Creating a Cloud Foundry Route Service with Spring Cloud Gateway

While traditional services (things like databases, message queues, search indexes) are widely used and marketed within the Cloud Foundry ecosystem, there are two other kinds of services that you might not be aware of. Volume services, which allow you to make a persistent mounted filesystem available to your application, and route services, which allow you to intercept all HTTP traffic that hits your applications.

Route Services

Route services can be used for many purposes, such as enhanced logging, rate limiting, and handling authentication/authorization without the application needing to be aware of it.

First, let’s take a moment to review how route services work. When a route service is bound to an application, the Gorouter will intercept all requests to the applications routes, append a few HTTP headers with metadata and a signature to protect the integrity of the request, and proxy the request to the route service URL. The route service is then able to do whatever processing it needs to do, and then either forward the request on to the original URL (or perhaps some modified, URL, or perhaps just return an error response). All of this can be reviewed in the route services documentation.

Simple Logging Service

In this post, we’ll learn how to build a simple route service using Spring Cloud Gateway, a new library from the Spring Cloud team for building API Gateways. It will be a very simple service, which will just log details about the incoming request, then forward it on to the original URL (somewhat similar to the Spring Boot example in the route service documentation).

Creating The Project

The first step, as always, is to create a new project from You’ll want to make sure that you select the 2.x line of spring boot (2.0.0 RC1 at time of writing), and include the Gateway and Reactive Web dependencies. In this example I’ll be using Gradle out of personal preference, but Maven will work fine too.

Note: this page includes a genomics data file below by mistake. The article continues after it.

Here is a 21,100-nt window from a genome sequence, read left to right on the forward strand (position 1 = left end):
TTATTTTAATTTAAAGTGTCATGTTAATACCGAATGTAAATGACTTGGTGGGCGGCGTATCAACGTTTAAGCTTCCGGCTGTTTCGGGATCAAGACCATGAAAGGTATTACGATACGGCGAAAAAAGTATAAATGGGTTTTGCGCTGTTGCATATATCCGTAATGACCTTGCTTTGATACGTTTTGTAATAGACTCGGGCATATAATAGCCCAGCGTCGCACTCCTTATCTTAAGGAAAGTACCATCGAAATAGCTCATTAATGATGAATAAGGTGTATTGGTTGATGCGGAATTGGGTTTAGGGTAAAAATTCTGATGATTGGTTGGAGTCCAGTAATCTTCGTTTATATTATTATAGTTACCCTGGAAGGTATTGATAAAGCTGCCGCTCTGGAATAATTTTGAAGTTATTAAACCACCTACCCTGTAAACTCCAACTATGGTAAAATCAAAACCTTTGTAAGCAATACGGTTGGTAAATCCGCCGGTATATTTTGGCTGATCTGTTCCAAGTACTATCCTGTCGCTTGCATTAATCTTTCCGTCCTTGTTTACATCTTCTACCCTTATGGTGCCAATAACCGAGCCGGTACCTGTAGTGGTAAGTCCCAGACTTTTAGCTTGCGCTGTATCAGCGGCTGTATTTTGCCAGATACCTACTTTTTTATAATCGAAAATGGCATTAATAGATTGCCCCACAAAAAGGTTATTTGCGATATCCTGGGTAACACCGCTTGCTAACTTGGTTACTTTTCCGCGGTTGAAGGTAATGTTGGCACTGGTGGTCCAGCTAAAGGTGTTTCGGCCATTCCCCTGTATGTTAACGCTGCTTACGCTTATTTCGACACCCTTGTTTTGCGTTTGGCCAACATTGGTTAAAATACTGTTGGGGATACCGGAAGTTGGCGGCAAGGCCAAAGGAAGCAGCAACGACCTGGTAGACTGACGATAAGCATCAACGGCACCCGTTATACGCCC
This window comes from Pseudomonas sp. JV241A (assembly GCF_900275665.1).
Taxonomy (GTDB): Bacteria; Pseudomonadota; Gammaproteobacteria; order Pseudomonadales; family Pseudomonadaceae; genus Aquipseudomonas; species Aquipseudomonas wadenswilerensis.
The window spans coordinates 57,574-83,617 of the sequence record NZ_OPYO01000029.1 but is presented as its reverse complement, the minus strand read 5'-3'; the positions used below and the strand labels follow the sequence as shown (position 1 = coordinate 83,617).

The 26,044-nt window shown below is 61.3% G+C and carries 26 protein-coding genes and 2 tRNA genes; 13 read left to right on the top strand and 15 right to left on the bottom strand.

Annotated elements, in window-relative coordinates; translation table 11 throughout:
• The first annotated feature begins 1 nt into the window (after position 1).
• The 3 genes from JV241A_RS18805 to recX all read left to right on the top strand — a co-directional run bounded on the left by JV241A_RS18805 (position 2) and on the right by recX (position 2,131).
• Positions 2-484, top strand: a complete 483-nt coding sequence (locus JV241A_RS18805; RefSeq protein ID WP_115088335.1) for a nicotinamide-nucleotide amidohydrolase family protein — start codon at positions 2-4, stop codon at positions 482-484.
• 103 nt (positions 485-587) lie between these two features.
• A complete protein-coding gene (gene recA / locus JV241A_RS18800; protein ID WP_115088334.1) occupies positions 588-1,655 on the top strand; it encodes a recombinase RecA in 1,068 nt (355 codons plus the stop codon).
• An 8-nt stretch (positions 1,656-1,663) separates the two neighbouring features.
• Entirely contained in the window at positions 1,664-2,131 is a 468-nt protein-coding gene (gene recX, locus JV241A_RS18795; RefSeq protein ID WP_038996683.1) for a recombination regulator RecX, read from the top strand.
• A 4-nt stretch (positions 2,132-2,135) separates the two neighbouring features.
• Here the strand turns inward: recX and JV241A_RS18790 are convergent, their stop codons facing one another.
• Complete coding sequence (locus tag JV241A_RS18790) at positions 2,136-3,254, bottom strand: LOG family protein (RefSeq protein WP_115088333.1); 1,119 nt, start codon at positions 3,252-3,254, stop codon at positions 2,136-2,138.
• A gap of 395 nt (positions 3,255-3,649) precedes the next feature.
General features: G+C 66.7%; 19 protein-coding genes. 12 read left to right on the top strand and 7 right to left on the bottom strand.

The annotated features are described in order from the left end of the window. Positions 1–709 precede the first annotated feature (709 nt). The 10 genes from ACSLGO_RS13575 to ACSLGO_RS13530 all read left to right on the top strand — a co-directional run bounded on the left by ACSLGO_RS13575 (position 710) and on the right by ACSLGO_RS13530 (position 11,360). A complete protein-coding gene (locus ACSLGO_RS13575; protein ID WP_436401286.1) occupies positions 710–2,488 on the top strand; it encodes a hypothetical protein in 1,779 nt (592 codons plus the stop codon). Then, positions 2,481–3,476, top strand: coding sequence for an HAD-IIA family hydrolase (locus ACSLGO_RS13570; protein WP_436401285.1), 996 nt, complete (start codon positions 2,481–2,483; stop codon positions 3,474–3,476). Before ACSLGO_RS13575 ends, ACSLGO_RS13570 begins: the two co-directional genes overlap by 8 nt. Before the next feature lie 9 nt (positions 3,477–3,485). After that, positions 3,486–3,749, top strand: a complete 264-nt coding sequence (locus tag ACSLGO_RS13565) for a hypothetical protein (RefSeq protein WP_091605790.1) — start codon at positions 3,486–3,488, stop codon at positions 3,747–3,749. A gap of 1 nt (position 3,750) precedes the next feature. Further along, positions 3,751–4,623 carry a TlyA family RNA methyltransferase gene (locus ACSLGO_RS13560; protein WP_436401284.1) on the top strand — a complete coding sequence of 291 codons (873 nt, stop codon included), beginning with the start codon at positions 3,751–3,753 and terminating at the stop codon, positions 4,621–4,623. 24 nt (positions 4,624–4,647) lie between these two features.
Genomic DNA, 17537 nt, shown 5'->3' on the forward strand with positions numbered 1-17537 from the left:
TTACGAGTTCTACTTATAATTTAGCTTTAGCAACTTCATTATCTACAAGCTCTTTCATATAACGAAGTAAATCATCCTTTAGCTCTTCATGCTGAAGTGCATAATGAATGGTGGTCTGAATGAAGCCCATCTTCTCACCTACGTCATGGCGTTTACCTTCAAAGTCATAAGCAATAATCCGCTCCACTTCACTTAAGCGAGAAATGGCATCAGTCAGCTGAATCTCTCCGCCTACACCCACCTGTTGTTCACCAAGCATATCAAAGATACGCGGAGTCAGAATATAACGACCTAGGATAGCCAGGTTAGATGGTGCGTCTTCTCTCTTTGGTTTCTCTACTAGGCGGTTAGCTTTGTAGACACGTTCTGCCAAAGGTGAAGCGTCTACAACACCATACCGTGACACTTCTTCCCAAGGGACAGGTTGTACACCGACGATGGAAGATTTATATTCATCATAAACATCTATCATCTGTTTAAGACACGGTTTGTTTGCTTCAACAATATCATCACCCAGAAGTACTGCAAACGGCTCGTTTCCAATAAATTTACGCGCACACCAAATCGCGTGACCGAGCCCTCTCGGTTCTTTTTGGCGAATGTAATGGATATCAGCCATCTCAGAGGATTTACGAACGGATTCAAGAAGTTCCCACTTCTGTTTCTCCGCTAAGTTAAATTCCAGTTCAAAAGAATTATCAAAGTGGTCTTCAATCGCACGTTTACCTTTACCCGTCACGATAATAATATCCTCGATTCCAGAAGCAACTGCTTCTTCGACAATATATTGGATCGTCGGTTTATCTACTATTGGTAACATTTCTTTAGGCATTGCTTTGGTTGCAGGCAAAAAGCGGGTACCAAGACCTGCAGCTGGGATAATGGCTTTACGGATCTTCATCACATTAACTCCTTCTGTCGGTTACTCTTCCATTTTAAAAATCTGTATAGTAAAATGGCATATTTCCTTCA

The Route Predicate

Next, we need to set up a gateway route which will process route service requests. As mentioned in the Headers section of the route services documentation, there are 3 headers that will identify a route service request:

  • X-CF-Forwarded-Url contains the original request URL
  • X-CF-Proxy-Signature contains an encrypted token to validate the request
  • X-CF-Proxy-Metadata contains information to aid in decrypting and validating X-CF-Proxy-Signature

The Spring Cloud Gateway routing pattern is built around predicates. In this example, we have 3 very simple header based predicates. If a request meets all 3 of these predicates, then we will redirect it to (obviously we don’t actually want to do that, we will update the target url with a filter later). We can validate that this works so far with a ./gradlew bootRun and an http client.

$ http localhost:8080 X-CF-Proxy-Metadata:some-metadata X-CF-Proxy-Signature:some-signature

As you can see, the route service detected the presence of the 3 headers, and forwarded the request to google as expected (then google responded with a 301).